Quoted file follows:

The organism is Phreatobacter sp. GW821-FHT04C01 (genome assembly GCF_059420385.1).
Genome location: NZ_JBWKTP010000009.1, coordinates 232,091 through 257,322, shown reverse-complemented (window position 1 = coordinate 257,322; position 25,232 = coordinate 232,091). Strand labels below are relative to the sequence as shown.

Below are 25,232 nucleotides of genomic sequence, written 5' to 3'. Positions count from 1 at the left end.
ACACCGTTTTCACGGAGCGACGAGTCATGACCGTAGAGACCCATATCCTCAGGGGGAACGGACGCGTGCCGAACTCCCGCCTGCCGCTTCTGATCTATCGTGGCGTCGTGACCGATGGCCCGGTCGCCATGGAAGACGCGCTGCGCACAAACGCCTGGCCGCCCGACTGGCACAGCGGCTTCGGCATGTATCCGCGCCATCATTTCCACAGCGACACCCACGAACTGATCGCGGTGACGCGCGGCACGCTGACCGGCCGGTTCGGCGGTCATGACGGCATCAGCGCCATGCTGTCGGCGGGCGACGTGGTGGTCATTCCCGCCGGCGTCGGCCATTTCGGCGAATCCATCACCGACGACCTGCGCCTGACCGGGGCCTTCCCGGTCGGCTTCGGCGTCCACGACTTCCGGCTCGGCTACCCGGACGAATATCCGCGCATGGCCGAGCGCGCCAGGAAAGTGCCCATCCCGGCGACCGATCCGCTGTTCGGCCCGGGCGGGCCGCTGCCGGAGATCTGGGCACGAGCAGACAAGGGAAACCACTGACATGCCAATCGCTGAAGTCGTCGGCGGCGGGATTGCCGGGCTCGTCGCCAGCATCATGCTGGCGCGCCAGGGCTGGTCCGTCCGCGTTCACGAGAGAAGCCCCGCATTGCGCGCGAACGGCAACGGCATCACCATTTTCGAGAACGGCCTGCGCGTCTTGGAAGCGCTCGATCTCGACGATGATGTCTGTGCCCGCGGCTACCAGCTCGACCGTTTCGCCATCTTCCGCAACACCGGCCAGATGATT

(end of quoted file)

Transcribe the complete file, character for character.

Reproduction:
The organism is Phreatobacter sp. GW821-FHT04C01 (genome assembly GCF_059420385.1).
Genome location: NZ_JBWKTP010000009.1, coordinates 232,091 through 257,322, shown reverse-complemented (window position 1 = coordinate 257,322; position 25,232 = coordinate 232,091). Strand labels below are relative to the sequence as shown.

Below are 25,232 nucleotides of genomic sequence, written 5' to 3'. Positions count from 1 at the left end.
ACACCGTTTTCACGGAGCGACGAGTCATGACCGTAGAGACCCATATCCTCAGGGGGAACGGACGCGTGCCGAACTCCCGCCTGCCGCTTCTGATCTATCGTGGCGTCGTGACCGATGGCCCGGTCGCCATGGAAGACGCGCTGCGCACAAACGCCTGGCCGCCCGACTGGCACAGCGGCTTCGGCATGTATCCGCGCCATCATTTCCACAGCGACACCCACGAACTGATCGCGGTGACGCGCGGCACGCTGACCGGCCGGTTCGGCGGTCATGACGGCATCAGCGCCATGCTGTCGGCGGGCGACGTGGTGGTCATTCCCGCCGGCGTCGGCCATTTCGGCGAATCCATCACCGACGACCTGCGCCTGACCGGGGCCTTCCCGGTCGGCTTCGGCGTCCACGACTTCCGGCTCGGCTACCCGGACGAATATCCGCGCATGGCCGAGCGCGCCAGGAAAGTGCCCATCCCGGCGACCGATCCGCTGTTCGGCCCGGGCGGGCCGCTGCCGGAGATCTGGGCACGAGCAGACAAGGGAAACCACTGACATGCCAATCGCTGAAGTCGTCGGCGGCGGGATTGCCGGGCTCGTCGCCAGCATCATGCTGGCGCGCCAGGGCTGGTCCGTCCGCGTTCACGAGAGAAGCCCCGCATTGCGCGCGAACGGCAACGGCATCACCATTTTCGAGAACGGCCTGCGCGTCTTGGAAGCGCTCGATCTCGACGATGATGTCTGTGCCCGCGGCTACCAGCTCGACCGTTTCGCCATCTTCCGCAACACCGGCCAGATGATT